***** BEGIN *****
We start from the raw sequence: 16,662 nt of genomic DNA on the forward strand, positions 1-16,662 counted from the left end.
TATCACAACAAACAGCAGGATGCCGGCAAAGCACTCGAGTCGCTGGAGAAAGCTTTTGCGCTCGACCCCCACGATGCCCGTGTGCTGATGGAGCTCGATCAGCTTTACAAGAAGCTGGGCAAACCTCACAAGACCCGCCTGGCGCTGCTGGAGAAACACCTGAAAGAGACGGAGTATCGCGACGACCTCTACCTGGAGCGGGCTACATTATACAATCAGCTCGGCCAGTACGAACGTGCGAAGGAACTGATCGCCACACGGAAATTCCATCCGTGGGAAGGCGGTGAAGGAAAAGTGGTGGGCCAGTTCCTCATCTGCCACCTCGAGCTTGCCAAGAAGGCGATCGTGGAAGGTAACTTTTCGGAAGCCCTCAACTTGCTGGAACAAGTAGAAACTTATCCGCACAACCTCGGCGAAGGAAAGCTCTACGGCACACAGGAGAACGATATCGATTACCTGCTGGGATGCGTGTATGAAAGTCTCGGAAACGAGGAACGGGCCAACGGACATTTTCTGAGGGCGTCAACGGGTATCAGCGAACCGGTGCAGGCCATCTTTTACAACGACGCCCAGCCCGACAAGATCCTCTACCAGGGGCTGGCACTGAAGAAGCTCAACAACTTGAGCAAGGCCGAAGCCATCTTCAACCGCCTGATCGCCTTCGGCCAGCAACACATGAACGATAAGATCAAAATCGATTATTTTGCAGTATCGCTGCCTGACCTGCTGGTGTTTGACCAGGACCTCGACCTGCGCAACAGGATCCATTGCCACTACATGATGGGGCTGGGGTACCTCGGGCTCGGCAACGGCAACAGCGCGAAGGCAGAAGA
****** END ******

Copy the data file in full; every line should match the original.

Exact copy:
We start from the raw sequence: 16,662 nt of genomic DNA on the forward strand, positions 1-16,662 counted from the left end.
TATCACAACAAACAGCAGGATGCCGGCAAAGCACTCGAGTCGCTGGAGAAAGCTTTTGCGCTCGACCCCCACGATGCCCGTGTGCTGATGGAGCTCGATCAGCTTTACAAGAAGCTGGGCAAACCTCACAAGACCCGCCTGGCGCTGCTGGAGAAACACCTGAAAGAGACGGAGTATCGCGACGACCTCTACCTGGAGCGGGCTACATTATACAATCAGCTCGGCCAGTACGAACGTGCGAAGGAACTGATCGCCACACGGAAATTCCATCCGTGGGAAGGCGGTGAAGGAAAAGTGGTGGGCCAGTTCCTCATCTGCCACCTCGAGCTTGCCAAGAAGGCGATCGTGGAAGGTAACTTTTCGGAAGCCCTCAACTTGCTGGAACAAGTAGAAACTTATCCGCACAACCTCGGCGAAGGAAAGCTCTACGGCACACAGGAGAACGATATCGATTACCTGCTGGGATGCGTGTATGAAAGTCTCGGAAACGAGGAACGGGCCAACGGACATTTTCTGAGGGCGTCAACGGGTATCAGCGAACCGGTGCAGGCCATCTTTTACAACGACGCCCAGCCCGACAAGATCCTCTACCAGGGGCTGGCACTGAAGAAGCTCAACAACTTGAGCAAGGCCGAAGCCATCTTCAACCGCCTGATCGCCTTCGGCCAGCAACACATGAACGATAAGATCAAAATCGATTATTTTGCAGTATCGCTGCCTGACCTGCTGGTGTTTGACCAGGACCTCGACCTGCGCAACAGGATCCATTGCCACTACATGATGGGGCTGGGGTACCTCGGGCTCGGCAACGGCAACAGCGCGAAGGCAGAAGA